By Ian Bickis
THE CANADIAN PRESS
SIKSIKA, Alta.- Dion Red Gun has met and overcome a daunting series of obstacles in his efforts to preserve and share his culture.
The 56-year-old member of the Siksika Reserve southeast of Calgary is deeply connected to the land. He has struggled with natural disasters, debilitating arthritis and the many challenges First Nations across Canada face in trying to start a business on the road to building his River Ranche tourism outfit.
As part of a wave of Indigenous tourism growth across the country, he’s pushing ahead in part to try and preserve the stories and traditions by sharing them with those outside the community.
“That’s why I’m very determined to lead a good path forward, and hopefully I’ll lead a good path for the grandchildren; share the same stories that were passed down to me as close as I can to how I’m connected to the land,” said Red Gun, seated next to the fireplace in his recently rebuilt lodge.
He had to rebuild because the previous lodge, built on an island in the Bow River that made it an ideal base for fly fishing and guiding, was washed away by the devastating 2013 flood.
The destruction of his business came at a difficult time. Red Gun had only just learned to walk again at the time, after undergoing surgery to address the arthritis that had confined him to a wheelchair.
He was also focused on finishing his business degree, which was made all the more difficult because his severely arthritic hands made him unable to even hold a pen.
“That was tough, tough to take. Lot of struggles.”
Determined to reopen the lodge, and with help from his family, business partners, flood recovery programs and classmates at Mount Royal University, he did rebuild.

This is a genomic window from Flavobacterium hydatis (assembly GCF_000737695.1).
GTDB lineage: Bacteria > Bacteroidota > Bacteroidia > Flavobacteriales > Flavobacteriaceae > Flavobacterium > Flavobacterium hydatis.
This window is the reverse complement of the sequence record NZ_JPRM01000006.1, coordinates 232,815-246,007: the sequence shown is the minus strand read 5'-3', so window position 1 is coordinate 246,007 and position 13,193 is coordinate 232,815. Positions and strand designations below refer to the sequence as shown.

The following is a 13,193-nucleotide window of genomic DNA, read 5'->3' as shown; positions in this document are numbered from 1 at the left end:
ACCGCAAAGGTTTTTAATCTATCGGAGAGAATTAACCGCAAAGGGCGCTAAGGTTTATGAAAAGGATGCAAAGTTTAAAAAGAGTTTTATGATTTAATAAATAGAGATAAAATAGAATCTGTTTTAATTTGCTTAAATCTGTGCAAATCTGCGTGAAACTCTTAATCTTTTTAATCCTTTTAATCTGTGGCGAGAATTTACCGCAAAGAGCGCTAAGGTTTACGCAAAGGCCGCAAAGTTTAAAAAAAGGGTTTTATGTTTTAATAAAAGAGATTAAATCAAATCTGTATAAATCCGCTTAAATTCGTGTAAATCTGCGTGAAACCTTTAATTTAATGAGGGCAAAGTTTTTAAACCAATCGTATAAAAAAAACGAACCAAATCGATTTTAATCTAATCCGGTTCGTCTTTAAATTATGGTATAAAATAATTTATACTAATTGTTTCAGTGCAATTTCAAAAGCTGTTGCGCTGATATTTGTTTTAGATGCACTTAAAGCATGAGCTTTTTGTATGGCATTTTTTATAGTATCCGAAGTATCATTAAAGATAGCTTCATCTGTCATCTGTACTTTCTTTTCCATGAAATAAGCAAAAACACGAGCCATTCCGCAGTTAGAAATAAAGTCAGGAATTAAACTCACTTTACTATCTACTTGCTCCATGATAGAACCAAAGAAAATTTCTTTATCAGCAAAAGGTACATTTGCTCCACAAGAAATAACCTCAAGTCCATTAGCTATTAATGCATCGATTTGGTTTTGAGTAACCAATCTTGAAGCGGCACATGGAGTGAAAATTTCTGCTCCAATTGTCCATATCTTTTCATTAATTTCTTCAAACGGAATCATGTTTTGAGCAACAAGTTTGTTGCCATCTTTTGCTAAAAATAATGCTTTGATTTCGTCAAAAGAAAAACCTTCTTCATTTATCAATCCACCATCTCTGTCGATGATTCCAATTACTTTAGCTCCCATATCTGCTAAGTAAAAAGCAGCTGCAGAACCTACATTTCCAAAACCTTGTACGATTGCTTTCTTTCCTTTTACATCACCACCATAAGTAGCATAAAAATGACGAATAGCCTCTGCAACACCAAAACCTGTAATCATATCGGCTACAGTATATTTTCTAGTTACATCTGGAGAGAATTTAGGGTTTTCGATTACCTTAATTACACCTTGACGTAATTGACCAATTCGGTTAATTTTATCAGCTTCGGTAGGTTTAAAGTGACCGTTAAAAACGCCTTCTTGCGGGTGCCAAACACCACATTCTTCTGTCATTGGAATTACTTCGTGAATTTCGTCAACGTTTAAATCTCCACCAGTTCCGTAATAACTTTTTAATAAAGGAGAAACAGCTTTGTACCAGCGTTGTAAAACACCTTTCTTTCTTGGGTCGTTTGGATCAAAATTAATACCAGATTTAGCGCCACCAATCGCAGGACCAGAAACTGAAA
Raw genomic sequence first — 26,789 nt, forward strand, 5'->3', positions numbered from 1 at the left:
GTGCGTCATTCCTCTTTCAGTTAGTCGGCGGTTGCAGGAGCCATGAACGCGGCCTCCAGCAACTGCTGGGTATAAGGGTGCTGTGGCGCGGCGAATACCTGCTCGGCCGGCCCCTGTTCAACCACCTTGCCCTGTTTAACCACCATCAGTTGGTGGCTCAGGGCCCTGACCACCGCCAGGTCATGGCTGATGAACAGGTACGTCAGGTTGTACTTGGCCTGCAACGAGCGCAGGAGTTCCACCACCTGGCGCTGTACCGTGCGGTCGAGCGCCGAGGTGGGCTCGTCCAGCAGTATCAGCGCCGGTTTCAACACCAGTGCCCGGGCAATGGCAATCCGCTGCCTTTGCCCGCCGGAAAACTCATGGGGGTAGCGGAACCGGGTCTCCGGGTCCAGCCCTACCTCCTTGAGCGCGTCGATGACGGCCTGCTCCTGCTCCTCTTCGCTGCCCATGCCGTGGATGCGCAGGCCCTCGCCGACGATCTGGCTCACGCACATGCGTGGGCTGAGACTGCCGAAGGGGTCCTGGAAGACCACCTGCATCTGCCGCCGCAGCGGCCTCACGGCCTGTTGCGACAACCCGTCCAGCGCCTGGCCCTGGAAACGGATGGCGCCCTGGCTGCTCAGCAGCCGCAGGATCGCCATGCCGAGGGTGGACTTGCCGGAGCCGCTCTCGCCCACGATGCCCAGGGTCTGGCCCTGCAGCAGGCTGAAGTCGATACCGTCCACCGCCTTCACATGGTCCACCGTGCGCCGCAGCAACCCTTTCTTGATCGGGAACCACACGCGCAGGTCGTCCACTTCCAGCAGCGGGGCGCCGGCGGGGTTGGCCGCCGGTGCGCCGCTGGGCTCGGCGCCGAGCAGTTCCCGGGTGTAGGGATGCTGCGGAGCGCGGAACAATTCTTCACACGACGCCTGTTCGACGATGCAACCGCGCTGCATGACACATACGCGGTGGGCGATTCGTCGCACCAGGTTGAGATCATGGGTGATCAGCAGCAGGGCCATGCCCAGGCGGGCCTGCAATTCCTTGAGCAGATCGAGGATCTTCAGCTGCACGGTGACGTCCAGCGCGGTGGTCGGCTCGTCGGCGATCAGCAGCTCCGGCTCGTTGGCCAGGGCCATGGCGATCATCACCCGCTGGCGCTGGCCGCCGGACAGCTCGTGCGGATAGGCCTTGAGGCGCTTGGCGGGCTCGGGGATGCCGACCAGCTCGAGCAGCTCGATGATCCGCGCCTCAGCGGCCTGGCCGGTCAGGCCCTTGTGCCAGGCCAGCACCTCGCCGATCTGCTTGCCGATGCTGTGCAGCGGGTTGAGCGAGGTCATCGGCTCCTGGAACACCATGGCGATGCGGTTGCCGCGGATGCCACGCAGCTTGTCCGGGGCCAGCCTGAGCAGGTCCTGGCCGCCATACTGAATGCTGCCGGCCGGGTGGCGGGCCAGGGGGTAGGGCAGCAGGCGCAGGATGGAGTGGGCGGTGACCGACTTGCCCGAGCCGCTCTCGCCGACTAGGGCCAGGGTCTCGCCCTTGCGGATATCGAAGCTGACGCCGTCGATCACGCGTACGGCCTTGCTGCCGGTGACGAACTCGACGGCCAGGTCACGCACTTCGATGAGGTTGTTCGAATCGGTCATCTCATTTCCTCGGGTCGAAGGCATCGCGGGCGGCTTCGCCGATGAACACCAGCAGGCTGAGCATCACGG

“It was a challenge, and for every door I went in, there was someone trying to close the door. But I had my foot in there.”
The lodge is now perched on a hilltop high above the Bow River with sweeping views of the river valley, and is able to capitalize on the growing international interest in Indigenous tourism.
“As far as survival mode, right now it’s global travellers coming into the neighbourhood. At Siksika, we’re now able to share our own stories through tourism.”
Interest is up, especially from the U.S., Japan, China, the U.K., France, and Germany, but overall has come up against a lack of capacity, said Keith Henry, CEO of the Indigenous Tourism Association Canada.
“We’re really seeing a huge growing interest internationally but we don’t have enough market-ready products, so we’re feeling compression right now.”
The association’s five year plan is to create a minimum of 50 new export-ready businesses, as well as add more than 7,000 new jobs by 2021 to the 33,000 already there, which is up from around 12,000 people in the sector in 2002.
The goal, with help from $13 million from the federal government, is also to increase indigenous tourism revenue by $300 million from the roughly $1.4 billion it currently has.
Indigenous tourism is also becoming a more significant part of marketing Canada as a whole, said David Goldstein, CEO of Destination Canada.
“Once they know this culture and this experience exists, it’s a great differentiator, that’s the business side.”
“There’s a softer side to this, which is the important role tourism plays as a people to people connector. And I don’t think you can truly understand Canada unless you have lived some of these experiences.”
He said that in the past, Indigenous tourism has been either seasonal or very special interest, but that sophisticated, internationally-viable travel options have emerged in Canada over the past ten years.
There is still resistance and skepticism from some in the community about commodifying their culture and history, but Chief Lee Crowchild, chief of the Tsuut’ina Nation southwest of Calgary, said perspectives are changing.
“We talk about tourism, about the economic benefits behind it.
But more importantly, we talk about what it means for us to move our identity forward.”
“We’re saying this is our land, we’re still here, we’re not invisible. We’re not the showcase Indians of the ’60s and ’50s, we’re the real people of the land. We have lots of things to show you. And more importantly, we have a lot of things to teach you.”
Red Gun said that he leaves the spiritual side of teachings to the more open-minded of Siksika elders, but he is keen to share the history and stories he learned growing up, to help keep the memories alive.
“It helps, that I can share it orally. I never thought I’d have the privilege to be sharing…I lost it for a while, but it seems the older I get, the more alert I am, the more in tune I am.”